Discover new favorites by tracing wine back to its roots
Still drinking Cabernet after that one bottle you liked five years ago? It can be overwhelming if not intimidating to branch out from your go-to grape, but everyone wants their next wine to be new and exciting. How to choose the right one? Award-winning wine critic Alice Feiring presents an all-new way to look at the world of wine. While grape variety is important, a lot can be learned about wine by looking at the source: the ground in which it grows. A surprising amount of information about a wine’s flavor and composition can be gleaned from a region’s soil, and this guide makes it simple to find the wines you’ll love.
Featuring a foreword by Master Sommelier Pascaline Lepeltier, who contributed her vast knowledge throughout the book, The Dirty Guide to Wine organizes wines not by grape, not by region, not by New or Old World, but by soil. If you enjoy a Chardonnay from Burgundy, you might find the same winning qualities in a deep, red Rioja. Feiring also provides a clarifying account of the traditions and techniques of wine-tasting, demystifying the practice and introducing a whole new way to enjoy wine to sommeliers and novice drinkers alike.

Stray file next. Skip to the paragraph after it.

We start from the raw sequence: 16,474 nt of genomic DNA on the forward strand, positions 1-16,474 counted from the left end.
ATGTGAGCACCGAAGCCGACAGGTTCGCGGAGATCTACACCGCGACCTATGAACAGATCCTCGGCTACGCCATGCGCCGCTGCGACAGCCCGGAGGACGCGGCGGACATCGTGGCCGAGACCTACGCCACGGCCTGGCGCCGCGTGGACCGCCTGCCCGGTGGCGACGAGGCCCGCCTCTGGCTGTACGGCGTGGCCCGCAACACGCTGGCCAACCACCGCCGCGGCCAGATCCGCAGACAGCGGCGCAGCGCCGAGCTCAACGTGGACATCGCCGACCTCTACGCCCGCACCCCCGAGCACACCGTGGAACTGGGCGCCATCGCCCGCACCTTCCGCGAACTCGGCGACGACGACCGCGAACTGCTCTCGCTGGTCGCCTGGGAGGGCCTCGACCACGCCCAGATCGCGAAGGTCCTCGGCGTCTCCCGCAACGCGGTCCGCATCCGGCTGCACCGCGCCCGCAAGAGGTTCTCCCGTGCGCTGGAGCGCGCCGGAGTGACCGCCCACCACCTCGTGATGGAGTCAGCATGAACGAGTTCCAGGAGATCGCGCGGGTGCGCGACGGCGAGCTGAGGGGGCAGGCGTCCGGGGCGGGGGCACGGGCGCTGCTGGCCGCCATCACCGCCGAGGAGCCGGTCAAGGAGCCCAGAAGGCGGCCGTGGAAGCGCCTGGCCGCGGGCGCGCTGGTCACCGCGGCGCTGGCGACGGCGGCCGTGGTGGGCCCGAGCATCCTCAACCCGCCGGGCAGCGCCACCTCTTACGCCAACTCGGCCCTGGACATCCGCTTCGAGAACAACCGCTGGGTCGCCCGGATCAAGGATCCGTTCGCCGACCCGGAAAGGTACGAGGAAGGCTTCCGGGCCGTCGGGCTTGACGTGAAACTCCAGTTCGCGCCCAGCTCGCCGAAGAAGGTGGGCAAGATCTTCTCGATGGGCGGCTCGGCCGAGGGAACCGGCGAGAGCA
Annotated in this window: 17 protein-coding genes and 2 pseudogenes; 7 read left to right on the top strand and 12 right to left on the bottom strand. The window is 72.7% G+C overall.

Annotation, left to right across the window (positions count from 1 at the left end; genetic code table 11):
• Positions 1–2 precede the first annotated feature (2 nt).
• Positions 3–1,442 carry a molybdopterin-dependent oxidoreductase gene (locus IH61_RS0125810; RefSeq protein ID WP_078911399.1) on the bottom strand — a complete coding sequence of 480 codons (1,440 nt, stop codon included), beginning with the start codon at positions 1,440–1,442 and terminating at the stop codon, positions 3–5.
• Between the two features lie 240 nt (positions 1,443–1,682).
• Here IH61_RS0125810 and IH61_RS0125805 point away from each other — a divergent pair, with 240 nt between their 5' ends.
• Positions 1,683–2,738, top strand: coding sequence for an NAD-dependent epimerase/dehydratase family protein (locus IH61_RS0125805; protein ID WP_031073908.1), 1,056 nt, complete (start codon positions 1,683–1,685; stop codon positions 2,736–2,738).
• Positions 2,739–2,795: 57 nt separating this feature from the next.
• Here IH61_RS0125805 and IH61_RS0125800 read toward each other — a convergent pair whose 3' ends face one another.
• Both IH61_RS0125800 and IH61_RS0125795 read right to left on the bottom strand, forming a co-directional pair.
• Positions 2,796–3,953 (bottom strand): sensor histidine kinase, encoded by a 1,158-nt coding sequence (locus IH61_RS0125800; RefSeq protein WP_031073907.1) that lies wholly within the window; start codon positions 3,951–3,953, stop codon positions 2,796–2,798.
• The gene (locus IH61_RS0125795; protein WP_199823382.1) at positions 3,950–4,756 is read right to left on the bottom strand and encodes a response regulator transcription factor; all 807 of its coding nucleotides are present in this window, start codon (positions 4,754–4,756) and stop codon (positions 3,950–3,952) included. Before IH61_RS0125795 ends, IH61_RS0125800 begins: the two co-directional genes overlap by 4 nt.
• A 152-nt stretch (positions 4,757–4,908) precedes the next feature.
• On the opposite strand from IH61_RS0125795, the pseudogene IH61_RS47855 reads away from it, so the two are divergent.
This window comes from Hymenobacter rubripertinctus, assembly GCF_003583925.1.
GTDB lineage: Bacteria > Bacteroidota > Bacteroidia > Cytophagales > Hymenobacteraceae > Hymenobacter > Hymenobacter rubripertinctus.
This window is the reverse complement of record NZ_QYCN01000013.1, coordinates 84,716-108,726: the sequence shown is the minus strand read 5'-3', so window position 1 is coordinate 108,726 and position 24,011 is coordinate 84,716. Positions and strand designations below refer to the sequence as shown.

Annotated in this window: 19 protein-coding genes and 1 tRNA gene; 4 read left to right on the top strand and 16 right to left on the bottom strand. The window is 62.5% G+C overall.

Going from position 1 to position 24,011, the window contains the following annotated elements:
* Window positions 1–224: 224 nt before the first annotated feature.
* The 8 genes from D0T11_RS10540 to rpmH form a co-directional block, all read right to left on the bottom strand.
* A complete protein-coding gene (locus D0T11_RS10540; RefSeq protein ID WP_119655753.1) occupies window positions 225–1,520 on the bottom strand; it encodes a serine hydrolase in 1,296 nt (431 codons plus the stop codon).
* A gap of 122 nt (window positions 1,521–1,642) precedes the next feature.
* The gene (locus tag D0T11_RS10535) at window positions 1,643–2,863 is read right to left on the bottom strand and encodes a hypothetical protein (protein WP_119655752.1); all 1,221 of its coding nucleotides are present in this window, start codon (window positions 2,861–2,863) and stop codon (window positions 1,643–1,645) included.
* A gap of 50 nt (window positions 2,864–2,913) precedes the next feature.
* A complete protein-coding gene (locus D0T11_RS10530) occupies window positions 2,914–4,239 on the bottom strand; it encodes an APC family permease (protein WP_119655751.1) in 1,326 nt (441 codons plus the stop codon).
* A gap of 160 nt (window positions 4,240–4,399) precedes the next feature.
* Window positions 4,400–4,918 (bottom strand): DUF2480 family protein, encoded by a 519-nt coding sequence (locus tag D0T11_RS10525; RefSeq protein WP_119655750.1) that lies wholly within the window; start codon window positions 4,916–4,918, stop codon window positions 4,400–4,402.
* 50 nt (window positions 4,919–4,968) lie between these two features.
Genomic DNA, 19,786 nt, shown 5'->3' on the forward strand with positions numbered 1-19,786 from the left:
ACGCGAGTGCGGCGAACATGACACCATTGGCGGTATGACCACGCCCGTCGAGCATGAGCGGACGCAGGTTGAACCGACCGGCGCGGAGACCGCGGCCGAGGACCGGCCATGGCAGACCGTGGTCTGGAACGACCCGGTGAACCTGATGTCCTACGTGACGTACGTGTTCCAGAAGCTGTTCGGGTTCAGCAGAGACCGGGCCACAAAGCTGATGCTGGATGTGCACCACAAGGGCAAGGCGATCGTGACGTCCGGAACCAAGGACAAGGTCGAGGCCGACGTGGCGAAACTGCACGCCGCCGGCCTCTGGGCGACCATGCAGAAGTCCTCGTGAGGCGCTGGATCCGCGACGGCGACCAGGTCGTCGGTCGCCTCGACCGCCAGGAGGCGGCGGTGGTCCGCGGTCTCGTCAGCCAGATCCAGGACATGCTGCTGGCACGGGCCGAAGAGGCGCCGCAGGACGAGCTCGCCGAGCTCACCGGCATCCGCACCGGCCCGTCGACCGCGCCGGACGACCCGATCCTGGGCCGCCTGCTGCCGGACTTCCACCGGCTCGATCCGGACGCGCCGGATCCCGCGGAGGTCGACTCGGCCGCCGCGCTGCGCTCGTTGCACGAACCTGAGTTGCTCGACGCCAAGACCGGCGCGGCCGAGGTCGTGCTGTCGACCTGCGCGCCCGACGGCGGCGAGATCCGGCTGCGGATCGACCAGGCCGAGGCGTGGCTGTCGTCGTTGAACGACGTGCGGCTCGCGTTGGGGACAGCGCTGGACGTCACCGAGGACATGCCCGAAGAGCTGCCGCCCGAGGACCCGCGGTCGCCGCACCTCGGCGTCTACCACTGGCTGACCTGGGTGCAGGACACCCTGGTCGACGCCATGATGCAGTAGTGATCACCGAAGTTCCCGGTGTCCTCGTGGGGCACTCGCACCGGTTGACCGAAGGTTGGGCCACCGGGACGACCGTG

About the Author
Alice Feiring is a journalist, essayist and the author of Naked Wine. She is the winner of both the James Beard and Louis Roederer Wine Writing Awards. In 2013, she was named Imbibe Magazine’s wine person of the year. Her blog, The Feiring Line (Alicefeiring.com) has been published since 2004. She lives in New York City.
Master Sommelier Pascaline Lepeltier is one of the world’s top wine pros, on the floor or in the lecture room. From Anjou, France, she champions its Chenin Blanc. Beyond wine, she refreshes with Cantillon beer and beats the drum for the liqueur Chartreuse. It is her deep belief that the word terroir is not to be taken in vain.
In her newest book, Alice Feiring homes in on how an understanding of soil types can point to through-lines in wines from very different parts of the world. Rather than relying on tasting notes, Feiring attempts to ascertain the ways soil actually transcends a grape, pointing to tangible details like how a specific soil type can lend acidity or power, no matter the region. Limestone, for example: “It is associated with elegance. Limestone is something that you first sense up front in the mouth, on the tip of the tongue, and it betokens a long finish with a linear structure.” Feiring’s sense of humor (as seen in her description of Brettanomyces as smelling like “a small closet stuffed with live sheep”) and cheeky descriptions (“in a wet climate well-drained granite soil saves Albariño’s ass”) are met with a real enthusiasm for the energy that earth can imbue in a wine. What emerges through Feiring’s travels and tastings with her frequent co-conspirator, sommelier Pascaline Lepeltier, is that there’s a way to evaluate wine that goes simply beyond taste.
— Punch Magazine